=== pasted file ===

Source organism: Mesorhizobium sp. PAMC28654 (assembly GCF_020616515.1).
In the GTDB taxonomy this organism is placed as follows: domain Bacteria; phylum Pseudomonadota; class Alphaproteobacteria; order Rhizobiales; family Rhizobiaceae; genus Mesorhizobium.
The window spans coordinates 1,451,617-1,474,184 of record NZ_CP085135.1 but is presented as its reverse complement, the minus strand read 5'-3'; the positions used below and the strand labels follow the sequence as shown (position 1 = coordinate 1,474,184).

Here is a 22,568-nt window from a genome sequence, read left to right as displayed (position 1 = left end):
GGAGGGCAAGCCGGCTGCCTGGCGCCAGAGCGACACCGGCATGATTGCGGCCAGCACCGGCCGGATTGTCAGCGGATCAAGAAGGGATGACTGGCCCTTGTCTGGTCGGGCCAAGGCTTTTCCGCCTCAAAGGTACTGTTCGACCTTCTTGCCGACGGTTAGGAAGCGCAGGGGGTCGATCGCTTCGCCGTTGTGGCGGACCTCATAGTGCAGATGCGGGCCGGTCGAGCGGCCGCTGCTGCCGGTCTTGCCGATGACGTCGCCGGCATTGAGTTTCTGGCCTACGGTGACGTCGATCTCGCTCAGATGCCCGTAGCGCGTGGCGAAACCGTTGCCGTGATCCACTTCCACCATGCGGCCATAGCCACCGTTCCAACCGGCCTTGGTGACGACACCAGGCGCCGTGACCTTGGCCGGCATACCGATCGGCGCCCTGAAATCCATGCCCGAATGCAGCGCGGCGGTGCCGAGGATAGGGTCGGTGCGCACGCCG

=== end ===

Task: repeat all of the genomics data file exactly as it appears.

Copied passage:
Source organism: Mesorhizobium sp. PAMC28654 (assembly GCF_020616515.1).
In the GTDB taxonomy this organism is placed as follows: domain Bacteria; phylum Pseudomonadota; class Alphaproteobacteria; order Rhizobiales; family Rhizobiaceae; genus Mesorhizobium.
The window spans coordinates 1,451,617-1,474,184 of record NZ_CP085135.1 but is presented as its reverse complement, the minus strand read 5'-3'; the positions used below and the strand labels follow the sequence as shown (position 1 = coordinate 1,474,184).

Here is a 22,568-nt window from a genome sequence, read left to right as displayed (position 1 = left end):
GGAGGGCAAGCCGGCTGCCTGGCGCCAGAGCGACACCGGCATGATTGCGGCCAGCACCGGCCGGATTGTCAGCGGATCAAGAAGGGATGACTGGCCCTTGTCTGGTCGGGCCAAGGCTTTTCCGCCTCAAAGGTACTGTTCGACCTTCTTGCCGACGGTTAGGAAGCGCAGGGGGTCGATCGCTTCGCCGTTGTGGCGGACCTCATAGTGCAGATGCGGGCCGGTCGAGCGGCCGCTGCTGCCGGTCTTGCCGATGACGTCGCCGGCATTGAGTTTCTGGCCTACGGTGACGTCGATCTCGCTCAGATGCCCGTAGCGCGTGGCGAAACCGTTGCCGTGATCCACTTCCACCATGCGGCCATAGCCACCGTTCCAACCGGCCTTGGTGACGACACCAGGCGCCGTGACCTTGGCCGGCATACCGATCGGCGCCCTGAAATCCATGCCCGAATGCAGCGCGGCGGTGCCGAGGATAGGGTCGGTGCGCACGCCG